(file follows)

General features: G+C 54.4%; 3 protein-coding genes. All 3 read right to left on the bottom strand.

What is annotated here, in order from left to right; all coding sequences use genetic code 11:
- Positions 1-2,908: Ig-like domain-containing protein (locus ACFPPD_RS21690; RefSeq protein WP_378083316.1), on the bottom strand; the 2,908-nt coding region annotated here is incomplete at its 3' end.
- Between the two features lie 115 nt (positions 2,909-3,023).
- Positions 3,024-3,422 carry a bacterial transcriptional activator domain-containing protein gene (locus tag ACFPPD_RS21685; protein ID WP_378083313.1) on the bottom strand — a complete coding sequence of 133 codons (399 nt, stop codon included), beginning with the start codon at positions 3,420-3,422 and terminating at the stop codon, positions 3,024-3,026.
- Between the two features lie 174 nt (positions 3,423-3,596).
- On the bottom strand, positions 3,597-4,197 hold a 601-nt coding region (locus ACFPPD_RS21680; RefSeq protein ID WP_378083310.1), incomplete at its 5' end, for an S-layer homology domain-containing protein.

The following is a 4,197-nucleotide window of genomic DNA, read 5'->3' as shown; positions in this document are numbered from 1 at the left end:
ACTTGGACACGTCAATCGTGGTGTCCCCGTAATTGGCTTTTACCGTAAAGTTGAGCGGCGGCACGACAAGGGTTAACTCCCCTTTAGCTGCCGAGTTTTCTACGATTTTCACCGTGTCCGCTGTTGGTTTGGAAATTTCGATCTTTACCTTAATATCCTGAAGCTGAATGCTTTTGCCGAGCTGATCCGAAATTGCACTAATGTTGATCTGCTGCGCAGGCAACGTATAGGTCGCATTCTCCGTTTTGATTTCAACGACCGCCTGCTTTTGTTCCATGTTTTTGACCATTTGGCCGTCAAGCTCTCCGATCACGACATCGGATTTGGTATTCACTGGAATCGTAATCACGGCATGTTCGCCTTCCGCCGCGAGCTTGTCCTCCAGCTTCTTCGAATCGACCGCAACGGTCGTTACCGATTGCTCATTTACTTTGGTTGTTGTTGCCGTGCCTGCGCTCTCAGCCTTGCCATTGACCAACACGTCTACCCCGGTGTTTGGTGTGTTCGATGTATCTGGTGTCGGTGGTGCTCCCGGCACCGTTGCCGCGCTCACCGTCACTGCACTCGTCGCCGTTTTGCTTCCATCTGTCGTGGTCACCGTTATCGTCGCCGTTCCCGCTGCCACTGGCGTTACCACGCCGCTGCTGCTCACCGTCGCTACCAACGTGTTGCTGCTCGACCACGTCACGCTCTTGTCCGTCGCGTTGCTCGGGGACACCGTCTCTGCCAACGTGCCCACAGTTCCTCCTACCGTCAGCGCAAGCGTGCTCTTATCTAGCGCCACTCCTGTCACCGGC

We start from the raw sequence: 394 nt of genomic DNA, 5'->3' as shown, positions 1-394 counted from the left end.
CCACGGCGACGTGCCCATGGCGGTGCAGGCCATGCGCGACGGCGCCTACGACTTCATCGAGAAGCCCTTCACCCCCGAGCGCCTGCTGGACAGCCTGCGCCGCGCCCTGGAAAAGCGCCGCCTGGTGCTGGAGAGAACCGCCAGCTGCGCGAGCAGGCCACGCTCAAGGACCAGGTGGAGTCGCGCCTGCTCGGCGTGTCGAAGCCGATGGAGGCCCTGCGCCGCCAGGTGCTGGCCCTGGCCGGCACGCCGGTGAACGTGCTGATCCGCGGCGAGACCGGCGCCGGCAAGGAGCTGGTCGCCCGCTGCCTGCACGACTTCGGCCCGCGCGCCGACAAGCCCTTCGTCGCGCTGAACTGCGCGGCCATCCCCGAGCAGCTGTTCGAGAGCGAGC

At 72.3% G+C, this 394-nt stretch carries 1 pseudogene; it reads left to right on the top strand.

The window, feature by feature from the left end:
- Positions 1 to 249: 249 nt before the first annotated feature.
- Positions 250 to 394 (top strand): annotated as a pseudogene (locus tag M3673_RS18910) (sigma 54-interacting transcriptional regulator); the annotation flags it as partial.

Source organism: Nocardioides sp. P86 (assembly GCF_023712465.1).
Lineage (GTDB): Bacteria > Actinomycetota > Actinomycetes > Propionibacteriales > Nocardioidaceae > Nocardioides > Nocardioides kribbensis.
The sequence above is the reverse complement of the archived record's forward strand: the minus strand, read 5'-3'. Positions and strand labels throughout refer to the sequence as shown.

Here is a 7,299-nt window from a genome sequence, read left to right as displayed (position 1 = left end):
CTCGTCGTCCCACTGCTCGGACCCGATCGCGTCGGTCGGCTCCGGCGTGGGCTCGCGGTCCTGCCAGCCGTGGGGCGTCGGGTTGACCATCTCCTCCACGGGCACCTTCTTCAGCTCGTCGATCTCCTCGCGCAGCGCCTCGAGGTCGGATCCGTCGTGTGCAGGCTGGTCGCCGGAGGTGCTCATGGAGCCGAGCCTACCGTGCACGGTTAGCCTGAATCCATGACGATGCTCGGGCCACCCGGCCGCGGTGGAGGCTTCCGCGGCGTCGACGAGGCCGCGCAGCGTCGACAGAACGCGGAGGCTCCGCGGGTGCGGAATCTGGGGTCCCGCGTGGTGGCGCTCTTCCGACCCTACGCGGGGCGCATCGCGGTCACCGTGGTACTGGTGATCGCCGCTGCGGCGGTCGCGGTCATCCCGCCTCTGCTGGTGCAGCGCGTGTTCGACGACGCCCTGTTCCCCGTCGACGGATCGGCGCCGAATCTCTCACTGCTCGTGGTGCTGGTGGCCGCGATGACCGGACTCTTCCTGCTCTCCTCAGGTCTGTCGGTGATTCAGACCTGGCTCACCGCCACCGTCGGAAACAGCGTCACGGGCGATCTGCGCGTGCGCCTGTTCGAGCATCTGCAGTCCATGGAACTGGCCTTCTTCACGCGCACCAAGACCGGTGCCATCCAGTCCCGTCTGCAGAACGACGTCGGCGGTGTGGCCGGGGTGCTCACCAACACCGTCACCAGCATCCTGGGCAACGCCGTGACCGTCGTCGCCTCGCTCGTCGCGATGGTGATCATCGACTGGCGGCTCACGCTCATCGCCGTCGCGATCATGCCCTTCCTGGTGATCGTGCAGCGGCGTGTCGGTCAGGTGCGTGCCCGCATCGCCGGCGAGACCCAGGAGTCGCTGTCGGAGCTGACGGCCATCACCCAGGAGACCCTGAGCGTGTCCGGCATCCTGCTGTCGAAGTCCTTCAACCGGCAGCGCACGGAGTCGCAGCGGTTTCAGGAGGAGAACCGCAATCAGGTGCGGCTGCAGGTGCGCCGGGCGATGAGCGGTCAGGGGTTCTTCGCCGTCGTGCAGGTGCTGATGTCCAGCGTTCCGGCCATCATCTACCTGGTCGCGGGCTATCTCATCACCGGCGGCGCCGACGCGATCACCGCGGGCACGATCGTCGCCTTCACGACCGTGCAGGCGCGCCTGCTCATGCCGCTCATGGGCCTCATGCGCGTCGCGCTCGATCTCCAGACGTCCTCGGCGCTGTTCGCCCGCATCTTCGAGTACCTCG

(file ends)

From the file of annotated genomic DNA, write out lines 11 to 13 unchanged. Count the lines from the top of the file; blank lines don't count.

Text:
CCACGGCGACGTGCCCATGGCGGTGCAGGCCATGCGCGACGGCGCCTACGACTTCATCGAGAAGCCCTTCACCCCCGAGCGCCTGCTGGACAGCCTGCGCCGCGCCCTGGAAAAGCGCCGCCTGGTGCTGGAGAGAACCGCCAGCTGCGCGAGCAGGCCACGCTCAAGGACCAGGTGGAGTCGCGCCTGCTCGGCGTGTCGAAGCCGATGGAGGCCCTGCGCCGCCAGGTGCTGGCCCTGGCCGGCACGCCGGTGAACGTGCTGATCCGCGGCGAGACCGGCGCCGGCAAGGAGCTGGTCGCCCGCTGCCTGCACGACTTCGGCCCGCGCGCCGACAAGCCCTTCGTCGCGCTGAACTGCGCGGCCATCCCCGAGCAGCTGTTCGAGAGCGAGC

At 72.3% G+C, this 394-nt stretch carries 1 pseudogene; it reads left to right on the top strand.

The window, feature by feature from the left end: